Home > My Writing > Publicity Boot Camp

Publicity Boot Camp

Geographemain

The calm before the storm.

On Saturday 3rd May, I was lucky enough to attend a Market Development Skills Workshop at the State Library in Perth in conjunction with WritingWA and the Australia Council. Hosted by Jaki Arthur, Publicity Manager at Hachette, the full day workshop was offered to WA writers with at least one published title to their name. Participants included those I’d seen around the traps before in Satima Flavell, Iris Lavell and Deb Fitzpatrick, as well as other writers I hadn’t had the pleasure of meeting previously.

From the outset, Jaki was keen to have the fifteen precious souls before her see themselves not as the be-all-and-end-all of the book industry, but as admittedly important cogs in a larger machine. Writers were to avoid diva-ish behaviour (surely sound advice for anyone) and to strive to market themselves in an increasing competitive, increasingly lean and mean world of modern publishing. Jaki herself has been working in this world for many years and it was plain to see that she’s a veteran not inclined to fall for the latest fad. Kindles are yesterday’s news, ebooks accounting for a plateauing 21% of the Australian market. And her view on author blogs? Tangential at best. Just don’t email Hachette saying you’re a blog reviewer looking for a handout. I found Jaki’s approach refreshing and I know that many of the other participants were in agreement.

So what pearls of wisdom were dispensed? I was chastised for referring to myself as a ‘literary crime writer’ – ‘suburban noir’ sounds edgier. I did better at crafting a ‘strap line’, which is a 1-2 sentence blurb that you can roll out on command at tête-à-têtes at (or in the vicinity of) the bar. Here’s mine: “Thirsty Work is a suburban noir novel about an alcoholic ex-AFL player, the bottleshop where he works and the dodgy dudes in his life.” Looking at it now, I’m tempted to insert ‘plethora of’ before ‘dodgy dudes’ in that sentence, but I’ll refrain. We were instructed to write biographies of ourselves that didn’t read ‘X was shortlisted for Y award and won first prize at last year’s Z.’ No, our job is to entertain, to offer angles for publicists and other media types to exploit. Thus I was left scrabbling to remember amusing-sounding jobs I’d had to whack into my bio. High school English teacher is decidedly unsexy, but delivery driver for corrupt Romanian fish-and-chips outfit? Yes.

There was more. Big W, I learned, is now the biggest and most influential book retailer in Australia, but they won’t tolerate the words ‘fuck’ and ‘shit’ in books they stock. That’s fucking shit if you ask me. We had to come up with seven themes to describe our work, and here I groaned inwardly, recalling a conversation I’d had with my Year 12s the other day about my dislike of the word ‘theme’. But I tried, and I figured that as long as ‘white trash’ could be considered a theme, then I was all right. The merits of literary festivals were discussed, the consensus being that as long as you are invited and you don’t get turpsed and turn up in your undies, festivals are worthwhile. Oh, and you should read the other panelists’ book(s) before appearing on-stage with them in public. Again, I felt this to be the sagest of sage advice.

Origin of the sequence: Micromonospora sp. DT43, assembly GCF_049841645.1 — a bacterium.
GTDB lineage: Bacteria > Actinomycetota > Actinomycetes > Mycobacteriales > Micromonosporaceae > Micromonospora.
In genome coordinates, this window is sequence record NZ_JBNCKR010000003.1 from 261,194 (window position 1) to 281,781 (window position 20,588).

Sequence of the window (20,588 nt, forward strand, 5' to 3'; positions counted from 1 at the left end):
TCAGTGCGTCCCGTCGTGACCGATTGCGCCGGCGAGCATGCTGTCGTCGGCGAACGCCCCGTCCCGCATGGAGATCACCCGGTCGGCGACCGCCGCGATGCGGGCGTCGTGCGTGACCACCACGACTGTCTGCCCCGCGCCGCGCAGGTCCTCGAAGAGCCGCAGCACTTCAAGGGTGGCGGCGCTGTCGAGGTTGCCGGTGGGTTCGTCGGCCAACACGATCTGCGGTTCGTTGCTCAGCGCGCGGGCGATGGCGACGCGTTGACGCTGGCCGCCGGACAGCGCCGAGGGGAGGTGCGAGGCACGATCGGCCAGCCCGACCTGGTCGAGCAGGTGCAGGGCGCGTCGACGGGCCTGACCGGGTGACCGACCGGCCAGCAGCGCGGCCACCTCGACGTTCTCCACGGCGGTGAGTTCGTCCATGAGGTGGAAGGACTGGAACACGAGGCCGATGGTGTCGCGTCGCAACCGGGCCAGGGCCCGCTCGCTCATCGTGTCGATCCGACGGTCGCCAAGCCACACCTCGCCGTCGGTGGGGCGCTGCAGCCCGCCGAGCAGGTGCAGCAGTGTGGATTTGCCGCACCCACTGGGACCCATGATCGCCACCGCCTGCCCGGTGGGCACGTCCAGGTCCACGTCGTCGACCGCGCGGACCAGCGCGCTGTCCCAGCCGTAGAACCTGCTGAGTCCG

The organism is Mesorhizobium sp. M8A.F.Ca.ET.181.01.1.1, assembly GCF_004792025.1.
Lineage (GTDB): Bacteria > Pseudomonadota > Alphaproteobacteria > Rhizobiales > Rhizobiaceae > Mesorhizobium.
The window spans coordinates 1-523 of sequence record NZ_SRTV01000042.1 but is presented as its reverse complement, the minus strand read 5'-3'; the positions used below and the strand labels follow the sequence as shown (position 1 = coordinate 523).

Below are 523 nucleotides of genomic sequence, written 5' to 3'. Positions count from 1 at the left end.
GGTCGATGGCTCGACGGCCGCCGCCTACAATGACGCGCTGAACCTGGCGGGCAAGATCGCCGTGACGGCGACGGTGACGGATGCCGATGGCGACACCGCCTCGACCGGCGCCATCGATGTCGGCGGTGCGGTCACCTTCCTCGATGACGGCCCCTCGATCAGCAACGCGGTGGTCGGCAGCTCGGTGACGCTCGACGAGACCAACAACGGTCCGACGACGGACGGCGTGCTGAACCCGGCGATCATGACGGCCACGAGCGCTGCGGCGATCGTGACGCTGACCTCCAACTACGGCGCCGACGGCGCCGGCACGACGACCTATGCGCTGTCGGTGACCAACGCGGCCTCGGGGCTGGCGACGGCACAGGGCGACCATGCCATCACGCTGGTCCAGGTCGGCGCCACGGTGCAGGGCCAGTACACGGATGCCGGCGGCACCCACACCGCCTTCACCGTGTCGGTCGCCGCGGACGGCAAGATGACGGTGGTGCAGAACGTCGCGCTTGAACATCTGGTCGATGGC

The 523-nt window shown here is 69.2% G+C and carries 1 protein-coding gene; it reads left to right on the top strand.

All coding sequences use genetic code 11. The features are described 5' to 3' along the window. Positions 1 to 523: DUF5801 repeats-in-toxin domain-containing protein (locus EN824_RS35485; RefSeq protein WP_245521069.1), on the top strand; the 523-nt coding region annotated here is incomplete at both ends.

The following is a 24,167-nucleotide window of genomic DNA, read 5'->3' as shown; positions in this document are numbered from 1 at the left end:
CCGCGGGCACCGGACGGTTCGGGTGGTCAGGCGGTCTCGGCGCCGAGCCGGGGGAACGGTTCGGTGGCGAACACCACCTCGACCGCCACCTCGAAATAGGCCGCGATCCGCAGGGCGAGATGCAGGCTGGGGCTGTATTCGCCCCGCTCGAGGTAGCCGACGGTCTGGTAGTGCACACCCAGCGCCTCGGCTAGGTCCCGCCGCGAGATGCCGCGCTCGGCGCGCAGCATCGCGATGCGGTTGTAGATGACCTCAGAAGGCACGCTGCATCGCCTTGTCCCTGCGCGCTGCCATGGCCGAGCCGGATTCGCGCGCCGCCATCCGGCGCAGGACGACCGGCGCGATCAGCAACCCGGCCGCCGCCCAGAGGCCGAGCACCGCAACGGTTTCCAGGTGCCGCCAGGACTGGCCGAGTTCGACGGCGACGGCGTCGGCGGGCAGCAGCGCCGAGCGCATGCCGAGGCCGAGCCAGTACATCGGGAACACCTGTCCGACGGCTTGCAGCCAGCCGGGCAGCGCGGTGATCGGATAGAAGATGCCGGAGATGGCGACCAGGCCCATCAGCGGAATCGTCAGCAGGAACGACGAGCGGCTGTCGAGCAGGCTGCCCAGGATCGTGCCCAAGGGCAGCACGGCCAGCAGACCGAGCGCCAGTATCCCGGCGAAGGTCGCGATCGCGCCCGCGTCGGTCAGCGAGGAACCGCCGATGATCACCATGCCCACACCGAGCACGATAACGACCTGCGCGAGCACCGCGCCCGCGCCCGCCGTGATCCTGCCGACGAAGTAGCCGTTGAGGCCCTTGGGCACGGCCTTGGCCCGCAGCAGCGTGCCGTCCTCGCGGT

It all boiled down to something that no writer wants to hear and yet every writer needs to hear, including me: it’s not all about you. “You’re not a writer,” I joked to one of my colleagues, “you’re a content provider.” We were encouraged to think about who we might consider our nemesis in the literary world, but then to get over itWhat? We’re not to hold grudges interminably? Publishing is a people industry and we’d need to be people people if we didn’t want to end up on some publicist’s blacklist.

Then it was over and people were swapping business cards. Or, rather, people were handing me business cards and I was failing to reciprocate, my business card being non-existent. Another black mark. I left the session feeling energised. No, inspired. Heartfelt thanks to Jaki for bringing the expertise and to my fellow WA writers for bringing their goodwill and good humour.

Advertisements
Categories: My Writing
  1. May 6, 2014 at 10:15 am

    Great post, Guy. Such a good summary of the day. I also groaned inwardly when it came to the 7 themes exercise but it was so worthwhile in the end. My agent had told me that themes were for nobody but the writer so it was refreshing to hear Jaki’s opinion that themes were actually the most important thing when it came to publicity, rather than plot, because themes were the things that festivals and the media could grab hold of. Lots of work to do to follow up but I’m looking forward to it!

  2. May 6, 2014 at 11:09 am

    Hey Guy, good lord did I laugh at this – particularly the Big W para. I think you’d better make sure you insert the word ‘humorous’ in your mini-bio, when you next have the pleasure of describing yourself to a publicist at a bar. Great stuff, and lovely to share the desk with you on Saturday.

    • guysalvidge
      May 6, 2014 at 11:29 am

      Thanks for your comments, Natasha and Deb!

  3. Anthony
    May 6, 2014 at 12:59 pm

    Sounds great, Guy!

  4. jaki
    May 7, 2014 at 10:46 am

    Thank you so much for posting Guy – you have given ME lots to think about – was a great day wasnt it?
    j

    • guysalvidge
      May 7, 2014 at 10:58 am

      My pleasure, Jaki. Thanks again.

  1. May 6, 2014 at 9:33 pm

Leave a Reply

Fill in your details below or click an icon to log in:

WordPress.com Logo

You are commenting using your WordPress.com account. Log Out / Change )

Twitter picture

You are commenting using your Twitter account. Log Out / Change )

Facebook photo

You are commenting using your Facebook account. Log Out / Change )

Google+ photo

You are commenting using your Google+ account. Log Out / Change )

Connecting to %s

%d bloggers like this: